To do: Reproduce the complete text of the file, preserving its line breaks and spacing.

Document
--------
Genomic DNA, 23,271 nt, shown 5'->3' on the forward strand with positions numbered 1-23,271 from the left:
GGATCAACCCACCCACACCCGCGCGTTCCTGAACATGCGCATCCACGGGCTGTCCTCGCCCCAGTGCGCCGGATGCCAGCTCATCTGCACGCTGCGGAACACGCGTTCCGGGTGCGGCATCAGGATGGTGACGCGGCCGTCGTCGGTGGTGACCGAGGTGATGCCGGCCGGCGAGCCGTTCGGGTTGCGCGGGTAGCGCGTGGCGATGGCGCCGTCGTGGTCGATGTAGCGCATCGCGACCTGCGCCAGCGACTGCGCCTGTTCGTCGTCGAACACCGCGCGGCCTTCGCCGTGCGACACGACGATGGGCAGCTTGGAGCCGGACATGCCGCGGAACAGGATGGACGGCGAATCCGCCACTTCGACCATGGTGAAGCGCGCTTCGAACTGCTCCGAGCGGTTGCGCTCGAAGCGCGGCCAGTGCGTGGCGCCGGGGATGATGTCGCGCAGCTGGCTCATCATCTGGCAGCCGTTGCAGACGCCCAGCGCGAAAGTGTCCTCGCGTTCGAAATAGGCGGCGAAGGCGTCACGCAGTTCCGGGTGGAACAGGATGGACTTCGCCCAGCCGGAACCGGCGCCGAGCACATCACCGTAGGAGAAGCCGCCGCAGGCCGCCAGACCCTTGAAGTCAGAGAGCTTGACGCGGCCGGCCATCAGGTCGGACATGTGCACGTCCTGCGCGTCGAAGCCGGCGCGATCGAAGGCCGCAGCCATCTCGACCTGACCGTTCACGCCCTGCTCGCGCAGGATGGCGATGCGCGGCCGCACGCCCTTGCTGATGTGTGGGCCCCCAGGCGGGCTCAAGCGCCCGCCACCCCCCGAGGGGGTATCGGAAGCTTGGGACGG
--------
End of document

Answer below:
Genomic DNA, 23,271 nt, shown 5'->3' on the forward strand with positions numbered 1-23,271 from the left:
GGATCAACCCACCCACACCCGCGCGTTCCTGAACATGCGCATCCACGGGCTGTCCTCGCCCCAGTGCGCCGGATGCCAGCTCATCTGCACGCTGCGGAACACGCGTTCCGGGTGCGGCATCAGGATGGTGACGCGGCCGTCGTCGGTGGTGACCGAGGTGATGCCGGCCGGCGAGCCGTTCGGGTTGCGCGGGTAGCGCGTGGCGATGGCGCCGTCGTGGTCGATGTAGCGCATCGCGACCTGCGCCAGCGACTGCGCCTGTTCGTCGTCGAACACCGCGCGGCCTTCGCCGTGCGACACGACGATGGGCAGCTTGGAGCCGGACATGCCGCGGAACAGGATGGACGGCGAATCCGCCACTTCGACCATGGTGAAGCGCGCTTCGAACTGCTCCGAGCGGTTGCGCTCGAAGCGCGGCCAGTGCGTGGCGCCGGGGATGATGTCGCGCAGCTGGCTCATCATCTGGCAGCCGTTGCAGACGCCCAGCGCGAAAGTGTCCTCGCGTTCGAAATAGGCGGCGAAGGCGTCACGCAGTTCCGGGTGGAACAGGATGGACTTCGCCCAGCCGGAACCGGCGCCGAGCACATCACCGTAGGAGAAGCCGCCGCAGGCCGCCAGACCCTTGAAGTCAGAGAGCTTGACGCGGCCGGCCATCAGGTCGGACATGTGCACGTCCTGCGCGTCGAAGCCGGCGCGATCGAAGGCCGCAGCCATCTCGACCTGACCGTTCACGCCCTGCTCGCGCAGGATGGCGATGCGCGGCCGCACGCCCTTGCTGATGTGTGGGCCCCCAGGCGGGCTCAAGCGCCCGCCACCCCCCGAGGGGGTATCGGAAGCTTGGGACGG